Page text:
Screening should be part of routine medical care, researchers suggest
TUESDAY, Oct. 23 (HealthDay News) -- Rates of HIV testing in the United States have remained constant since 2000, with some one-third of all Americans ever having been screened for the virus that causes AIDS.
But less than 25 percent of those at high risk of infection -- such as people who have unprotected sex or are intravenous drug users -- have been tested within the past year, making it tougher to contain the epidemic, Duke University researchers report.
That gap involving high-risk individuals can be bridged through outreach programs and making HIV testing part of routine health exams, the researchers suggested.
"We found that groups that would be considered at higher risk for HIV expressed the greatest desire to get tested, and yet those groups also had the greatest gap between their desire to get tested and their actual intention to get tested," said lead researcher Brian Wells Pence, an infectious diseases epidemiologist at Duke University's Center for Health Policy.
An estimated 1.1 million Americans are infected with HIV, and about 25 percent of them don't know they carry the virus, according to the U.S. Centers for Disease Control and Prevention.
"Our best estimate is that those 25 percent who don't know that they are infected are responsible for more than half of new infections, because they don't know to take preventative measures," Pence said.
"There are barriers that may affect high-risk groups," he continued, citing such potential obstacles as access to health care, the stigma that still surrounds HIV, and questions about the benefits of treatment.
"Expanding testing to help individuals know their status is a really critical element of addressing the HIV epidemic in this country," Pence said.
The findings were published in the Oct. 22 online edition of Archives of Internal Medicine.
For the study, Pence's team analyzed health surveys of 146,868 Americans and found that people at high risk for HIV tended to say they wanted to be tested but didn't follow through. Twenty-seven percent of those at highest risk said they wanted to be tested within the next year, but only 11 percent had actually had a recent test.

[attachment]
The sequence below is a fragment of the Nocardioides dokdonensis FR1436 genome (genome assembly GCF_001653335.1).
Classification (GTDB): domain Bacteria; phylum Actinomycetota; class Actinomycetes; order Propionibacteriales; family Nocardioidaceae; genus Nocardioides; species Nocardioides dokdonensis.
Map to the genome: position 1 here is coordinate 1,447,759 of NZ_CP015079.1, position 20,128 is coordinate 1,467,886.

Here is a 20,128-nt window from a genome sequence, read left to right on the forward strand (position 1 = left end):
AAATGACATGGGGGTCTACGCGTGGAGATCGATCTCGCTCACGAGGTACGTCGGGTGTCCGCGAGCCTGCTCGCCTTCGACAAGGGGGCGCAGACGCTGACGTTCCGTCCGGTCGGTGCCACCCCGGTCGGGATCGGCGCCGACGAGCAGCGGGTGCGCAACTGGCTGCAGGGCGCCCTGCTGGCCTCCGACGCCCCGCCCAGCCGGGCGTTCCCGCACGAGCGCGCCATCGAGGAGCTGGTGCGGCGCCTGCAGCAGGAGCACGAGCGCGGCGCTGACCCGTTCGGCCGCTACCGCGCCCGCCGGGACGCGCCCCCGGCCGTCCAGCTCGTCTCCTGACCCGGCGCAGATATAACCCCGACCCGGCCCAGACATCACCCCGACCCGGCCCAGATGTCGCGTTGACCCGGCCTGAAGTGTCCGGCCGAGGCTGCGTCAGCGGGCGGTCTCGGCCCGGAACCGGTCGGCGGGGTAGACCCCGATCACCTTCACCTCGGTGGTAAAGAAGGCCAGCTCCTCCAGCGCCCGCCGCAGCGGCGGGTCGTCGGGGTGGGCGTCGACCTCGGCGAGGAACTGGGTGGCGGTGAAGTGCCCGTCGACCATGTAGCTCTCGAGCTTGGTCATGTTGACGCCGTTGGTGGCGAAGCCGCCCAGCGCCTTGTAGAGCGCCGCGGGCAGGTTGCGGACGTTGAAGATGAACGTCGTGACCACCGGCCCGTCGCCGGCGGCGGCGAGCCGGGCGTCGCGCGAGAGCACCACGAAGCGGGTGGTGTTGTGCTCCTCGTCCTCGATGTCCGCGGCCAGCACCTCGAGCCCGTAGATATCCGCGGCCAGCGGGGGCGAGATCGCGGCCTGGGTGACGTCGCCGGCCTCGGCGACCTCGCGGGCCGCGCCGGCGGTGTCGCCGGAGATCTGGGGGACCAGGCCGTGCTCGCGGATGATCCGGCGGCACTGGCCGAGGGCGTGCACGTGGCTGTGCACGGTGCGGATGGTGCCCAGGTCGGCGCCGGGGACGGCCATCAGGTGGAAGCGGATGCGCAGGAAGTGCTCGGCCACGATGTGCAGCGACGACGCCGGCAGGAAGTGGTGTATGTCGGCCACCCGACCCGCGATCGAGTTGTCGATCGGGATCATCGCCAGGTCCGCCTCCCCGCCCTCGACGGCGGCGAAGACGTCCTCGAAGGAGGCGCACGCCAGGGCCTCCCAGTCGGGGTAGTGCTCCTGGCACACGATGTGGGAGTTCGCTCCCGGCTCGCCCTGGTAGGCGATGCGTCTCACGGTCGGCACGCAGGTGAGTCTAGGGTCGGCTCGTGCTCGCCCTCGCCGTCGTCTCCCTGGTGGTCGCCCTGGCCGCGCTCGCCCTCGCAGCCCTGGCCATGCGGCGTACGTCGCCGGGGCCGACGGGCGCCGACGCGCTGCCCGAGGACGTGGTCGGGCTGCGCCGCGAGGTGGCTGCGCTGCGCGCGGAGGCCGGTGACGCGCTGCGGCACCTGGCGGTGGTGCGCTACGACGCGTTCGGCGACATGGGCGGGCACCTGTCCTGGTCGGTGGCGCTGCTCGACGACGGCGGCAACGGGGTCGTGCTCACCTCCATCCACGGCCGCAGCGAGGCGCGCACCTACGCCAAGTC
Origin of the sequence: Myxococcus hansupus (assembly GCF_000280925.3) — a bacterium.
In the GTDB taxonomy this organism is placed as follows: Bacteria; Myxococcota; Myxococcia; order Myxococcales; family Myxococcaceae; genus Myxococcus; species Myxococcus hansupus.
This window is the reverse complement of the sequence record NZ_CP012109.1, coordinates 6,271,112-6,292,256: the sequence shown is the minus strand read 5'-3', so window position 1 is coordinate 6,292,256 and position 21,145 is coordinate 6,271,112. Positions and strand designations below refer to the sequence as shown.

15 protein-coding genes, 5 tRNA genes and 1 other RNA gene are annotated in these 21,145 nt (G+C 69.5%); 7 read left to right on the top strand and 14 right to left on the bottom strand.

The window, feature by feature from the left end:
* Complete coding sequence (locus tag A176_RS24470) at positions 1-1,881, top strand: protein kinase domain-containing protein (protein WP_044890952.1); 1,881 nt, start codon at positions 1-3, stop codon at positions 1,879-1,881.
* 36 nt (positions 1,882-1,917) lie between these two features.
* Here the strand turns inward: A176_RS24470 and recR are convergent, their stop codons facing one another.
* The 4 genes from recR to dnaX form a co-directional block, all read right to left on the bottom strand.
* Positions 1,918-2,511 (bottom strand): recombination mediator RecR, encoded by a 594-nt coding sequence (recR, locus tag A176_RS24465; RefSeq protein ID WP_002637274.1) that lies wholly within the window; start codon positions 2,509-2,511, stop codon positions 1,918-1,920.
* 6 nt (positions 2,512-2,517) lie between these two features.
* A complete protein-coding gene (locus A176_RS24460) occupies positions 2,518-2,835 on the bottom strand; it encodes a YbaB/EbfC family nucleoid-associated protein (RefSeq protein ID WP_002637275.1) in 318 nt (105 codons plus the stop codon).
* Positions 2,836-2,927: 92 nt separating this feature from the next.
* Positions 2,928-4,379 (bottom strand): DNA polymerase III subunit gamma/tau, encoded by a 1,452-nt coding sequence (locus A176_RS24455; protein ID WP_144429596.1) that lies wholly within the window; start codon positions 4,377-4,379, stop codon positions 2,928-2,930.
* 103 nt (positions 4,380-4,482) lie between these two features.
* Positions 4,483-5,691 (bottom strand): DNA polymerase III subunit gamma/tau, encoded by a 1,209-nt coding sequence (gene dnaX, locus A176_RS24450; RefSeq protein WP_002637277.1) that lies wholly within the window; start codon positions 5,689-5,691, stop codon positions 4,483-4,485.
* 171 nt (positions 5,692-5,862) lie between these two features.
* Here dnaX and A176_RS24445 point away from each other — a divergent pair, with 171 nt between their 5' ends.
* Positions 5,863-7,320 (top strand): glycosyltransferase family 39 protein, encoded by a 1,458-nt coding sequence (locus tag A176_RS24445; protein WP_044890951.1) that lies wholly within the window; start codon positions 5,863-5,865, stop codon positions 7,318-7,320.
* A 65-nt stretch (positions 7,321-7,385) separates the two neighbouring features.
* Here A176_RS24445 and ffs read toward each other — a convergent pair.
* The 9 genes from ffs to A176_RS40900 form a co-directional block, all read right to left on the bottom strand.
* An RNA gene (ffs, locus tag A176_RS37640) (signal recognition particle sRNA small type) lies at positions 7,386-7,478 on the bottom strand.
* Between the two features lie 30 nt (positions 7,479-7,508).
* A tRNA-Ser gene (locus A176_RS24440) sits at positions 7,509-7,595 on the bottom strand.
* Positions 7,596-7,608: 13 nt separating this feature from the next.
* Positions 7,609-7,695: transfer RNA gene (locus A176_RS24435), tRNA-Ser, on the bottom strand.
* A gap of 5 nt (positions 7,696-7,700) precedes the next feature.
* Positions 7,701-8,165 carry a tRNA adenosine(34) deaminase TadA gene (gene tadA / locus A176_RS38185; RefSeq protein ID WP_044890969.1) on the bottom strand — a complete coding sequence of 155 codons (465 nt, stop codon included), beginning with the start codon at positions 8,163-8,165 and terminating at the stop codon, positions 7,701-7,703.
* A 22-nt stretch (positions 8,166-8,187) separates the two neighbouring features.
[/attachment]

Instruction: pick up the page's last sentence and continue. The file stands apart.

The researchers also found that about 44 percent of the tests taken came during regular patient visits, such as prenatal care visits or other routine medical appointments. This finding supports the belief that incorporating HIV testing into routine medical care helps make testing more available, the researchers said.
David Paltiel, an associate professor of public health at the Yale School of Public Health, agrees that HIV testing should be a part of general medical care. "It's true that we aren't testing enough people," he said. "The high risk groups have really bad follow-up, really bad linkage to care, really bad access to health care.
"Even these at-risk groups come into contact with a primary health care setting, and making it a routine part of care is the answer," he said.
Paltiel admits there are legal, political and financial problems to be overcome before HIV testing becomes routine.
Philip Alcabes, an associate professor in the School of Health Sciences at Hunter College in New York City, thinks any policy for HIV testing needs to balance privacy issues with the desire to find infected people in order to treat them.
"Making testing available in some routine way makes some sense if your goal is to find more cases and get treatment to people," Alcabes said. "But there are people who are very concerned about people knowing they have HIV. That's a reasonable concern that needs to be respected. There are people who don't want their names on lists."
Visit National HIV Testing Resources to find an HIV testing site near you.
SOURCES: Brian Wells Pence, Ph.D., infectious diseases epidemiologist, Duke University Center for Health Policy, Durham, N.C.; Philip Alcabes, Ph.D., associate professor, School of Health Sciences, Hunter College/City University of New York, New York City; A. David Paltiel, Ph.D., associate professor of public health, Yale School of Public Health, New Haven, Conn.; Oct. 22, 2007, Archives of Internal Medicine, online
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